.... argument against mineral oil
seldom have I seen a bigger pile of BS.
YEP...

Looks like "FAKE NEWS" is getting this far now! :) :(

I take swig of Mineral Oil once in awhile... I can't taste anything about it! I just drink it and get on with it...
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post #36 of 40 Old 03-22-2018, 07:02 PM
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Quote:
Originally Posted by Kerrys View Post
I second coconut oil for cutting boards. I find coconut oil to be the wd40 of the kitchen. I also use it on my cast iron cookware and to protect carbon steel cutlery.
I couldn't agree more!

WD40 of the Kitchen...LOL!!! ...I love that. That is going to get used now for sure!


Quote:
Originally Posted by jeremymcon View Post
Coconut oil is OK, but just be aware that there are people that have severe allergic reactions to coconut. Same with walnut oil. Nobody's allergic to mineral oil and beeswax. I've also never heard of a flax allergy, FWIW.
I might need to go back (someday) and correct the post if I wasn't clear that the "cutting surface" doesn't get treated often and/or only by very specific materials that are "food safe" and/or "food/flavor neutral." Apologies if I was not clear on that matter.

Flax Oil (aka Linseed)...Tung Oil...Walnut Oil...Hemp Seed Oil...are all forms of "drying oils" only go onto the area not employed for food prep. I would never (in my professional experience making these items) place these on the cutting surface...other than Walnut Oil. That I will use by "request only" and I give a warning about allergies. It is an excellent ($$$$) oil, and base mix oil for many traditional finishes. And yes, there are those that are allergic to all these forms of "drying oils" too...Both by ingestion and dermal exposure...This is very rare in all but Walnut Oil...which is much more common.

I would note, the reason Coconut Oil is one of (if not my primary) favorite oils for food prep surfaces is its very neutral affect as a food grade/based "non-drying oil." Even more so than Olive Oil. Anaphylaxis is extremely rare with coconut or coconut oils, and one of the reasons it has been used safely for so long historically. Contact dermatitis is also virtual nonexistent with Coconut Oils....Nothing is 100% safe...other than dry wood, which some do prefer.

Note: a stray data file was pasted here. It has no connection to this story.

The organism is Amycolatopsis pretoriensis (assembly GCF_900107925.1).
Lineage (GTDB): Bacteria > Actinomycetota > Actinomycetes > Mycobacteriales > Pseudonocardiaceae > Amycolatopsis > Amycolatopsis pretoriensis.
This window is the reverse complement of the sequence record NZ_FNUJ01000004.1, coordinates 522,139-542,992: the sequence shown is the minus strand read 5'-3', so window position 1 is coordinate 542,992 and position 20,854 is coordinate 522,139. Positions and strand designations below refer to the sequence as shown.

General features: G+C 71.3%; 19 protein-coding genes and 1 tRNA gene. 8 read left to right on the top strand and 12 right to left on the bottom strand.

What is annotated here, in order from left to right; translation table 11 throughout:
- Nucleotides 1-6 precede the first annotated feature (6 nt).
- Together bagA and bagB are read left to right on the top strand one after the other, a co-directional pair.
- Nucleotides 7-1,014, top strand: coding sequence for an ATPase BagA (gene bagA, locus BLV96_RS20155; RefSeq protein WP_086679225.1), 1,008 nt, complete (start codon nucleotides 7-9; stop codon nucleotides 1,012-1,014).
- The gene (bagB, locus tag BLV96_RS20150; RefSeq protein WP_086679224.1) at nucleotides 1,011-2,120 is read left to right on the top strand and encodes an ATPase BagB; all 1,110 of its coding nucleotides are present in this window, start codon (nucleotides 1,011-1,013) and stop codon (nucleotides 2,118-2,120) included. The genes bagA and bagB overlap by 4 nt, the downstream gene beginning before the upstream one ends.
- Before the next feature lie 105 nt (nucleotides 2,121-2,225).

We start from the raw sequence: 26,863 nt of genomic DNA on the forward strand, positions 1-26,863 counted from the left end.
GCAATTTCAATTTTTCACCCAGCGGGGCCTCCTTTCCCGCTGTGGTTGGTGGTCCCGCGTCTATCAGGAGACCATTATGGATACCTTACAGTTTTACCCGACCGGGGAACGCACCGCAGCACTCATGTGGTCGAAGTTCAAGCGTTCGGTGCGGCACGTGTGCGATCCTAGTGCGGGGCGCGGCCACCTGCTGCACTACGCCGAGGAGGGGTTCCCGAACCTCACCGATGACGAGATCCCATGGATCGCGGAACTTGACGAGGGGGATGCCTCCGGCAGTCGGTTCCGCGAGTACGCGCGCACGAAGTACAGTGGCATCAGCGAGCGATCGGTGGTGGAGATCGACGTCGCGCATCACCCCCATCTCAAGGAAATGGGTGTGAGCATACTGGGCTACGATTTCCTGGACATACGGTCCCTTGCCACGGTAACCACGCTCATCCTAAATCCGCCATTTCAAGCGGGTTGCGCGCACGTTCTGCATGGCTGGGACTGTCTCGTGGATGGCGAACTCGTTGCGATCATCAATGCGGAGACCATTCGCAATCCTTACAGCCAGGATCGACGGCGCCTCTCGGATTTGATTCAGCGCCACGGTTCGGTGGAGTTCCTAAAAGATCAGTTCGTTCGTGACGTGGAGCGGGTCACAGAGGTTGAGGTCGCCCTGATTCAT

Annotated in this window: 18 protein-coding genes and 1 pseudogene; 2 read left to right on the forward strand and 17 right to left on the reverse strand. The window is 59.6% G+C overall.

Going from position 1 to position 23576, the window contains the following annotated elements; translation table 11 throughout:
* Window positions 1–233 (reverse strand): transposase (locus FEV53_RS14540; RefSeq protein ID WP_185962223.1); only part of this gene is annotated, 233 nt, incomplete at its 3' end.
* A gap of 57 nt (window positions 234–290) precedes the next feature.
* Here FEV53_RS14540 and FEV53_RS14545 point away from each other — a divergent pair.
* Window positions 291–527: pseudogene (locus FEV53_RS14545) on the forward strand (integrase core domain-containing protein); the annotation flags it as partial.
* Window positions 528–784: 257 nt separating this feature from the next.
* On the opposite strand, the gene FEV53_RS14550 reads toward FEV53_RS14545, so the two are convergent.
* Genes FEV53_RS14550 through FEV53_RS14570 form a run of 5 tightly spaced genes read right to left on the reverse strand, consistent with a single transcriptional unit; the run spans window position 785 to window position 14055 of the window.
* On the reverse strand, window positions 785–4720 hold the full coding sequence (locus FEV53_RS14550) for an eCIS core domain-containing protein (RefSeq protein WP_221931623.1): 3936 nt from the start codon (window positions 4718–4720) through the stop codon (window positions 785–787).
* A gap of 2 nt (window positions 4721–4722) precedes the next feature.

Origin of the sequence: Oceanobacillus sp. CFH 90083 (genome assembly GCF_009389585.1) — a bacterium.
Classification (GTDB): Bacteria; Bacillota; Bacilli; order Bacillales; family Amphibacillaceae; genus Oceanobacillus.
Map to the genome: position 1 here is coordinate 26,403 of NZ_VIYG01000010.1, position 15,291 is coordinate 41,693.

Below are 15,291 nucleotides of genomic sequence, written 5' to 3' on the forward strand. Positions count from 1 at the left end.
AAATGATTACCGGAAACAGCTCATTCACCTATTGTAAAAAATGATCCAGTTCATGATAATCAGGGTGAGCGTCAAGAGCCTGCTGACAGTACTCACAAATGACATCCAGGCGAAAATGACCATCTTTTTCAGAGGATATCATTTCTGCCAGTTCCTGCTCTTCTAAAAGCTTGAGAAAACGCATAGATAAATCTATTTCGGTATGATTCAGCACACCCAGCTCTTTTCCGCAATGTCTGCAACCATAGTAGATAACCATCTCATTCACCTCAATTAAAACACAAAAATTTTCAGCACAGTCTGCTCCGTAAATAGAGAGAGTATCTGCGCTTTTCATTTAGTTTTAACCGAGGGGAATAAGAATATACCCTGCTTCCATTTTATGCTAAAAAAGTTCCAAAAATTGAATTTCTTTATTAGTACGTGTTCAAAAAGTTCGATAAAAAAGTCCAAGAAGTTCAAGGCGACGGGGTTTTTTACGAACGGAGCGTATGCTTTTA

Quote:
Originally Posted by Joe Lyddon View Post
What I meant by "why take Chances"... People CAN BE allergic to all kinds of stuff now days; Nut Oils, NUT anything. To my knowledge, no one has reported being allergic to Mineral Oil; Therefore, My Comment, "Why take any chances".

I use Mineral Oil & will continue to use Mineral Oil for those same reasons....
Hello Joe,

You where very clear the first time, and by all means use mineral oil if you wish to....No problem here with your personal choice.

The recommendations I offered on this subject are based on my and a wide spectrum of professional that make such items as cutting boards, butcher blocks and related... Which is what this post thread that Mark started is all about......including Chiefs and related food preparation professionals. In my experience, they do not recommend this material be part of the food prep system.

Because of this, and for readers trying to learn, I would stress again...That a byproduct of the gasoline industry's waste stream...is not looked at professionally by many to be "good practice" in application of food preparation surfaces, no mater what current marketing trends are prevailing...and considering...the long and supportive history of much more safe, natural and food friendly finishing systems already in place and proven to work well over centuries...Nor do theses have the environmental impact of the petroleum industry at large.

A dry surface only cleaned with vinegar and/or citrus juice would be preferable over this gasoline by product...I hope this is crystal CLEAR...
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post #37 of 40 Old 03-22-2018, 08:04 PM
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the freaky BS is subject to real facts:

JohnBoos.com

Use only John Boos Mystery Oil or Boos Block Cream when oiling your cutting board. An quick alternative would be to use mineral oil only. DO NOT USE ANY TYPE OF COOKING OIL ON YOUR WOOD CUTTING BOARDS. THIS WILL DAMAGE YOUR BOARDS.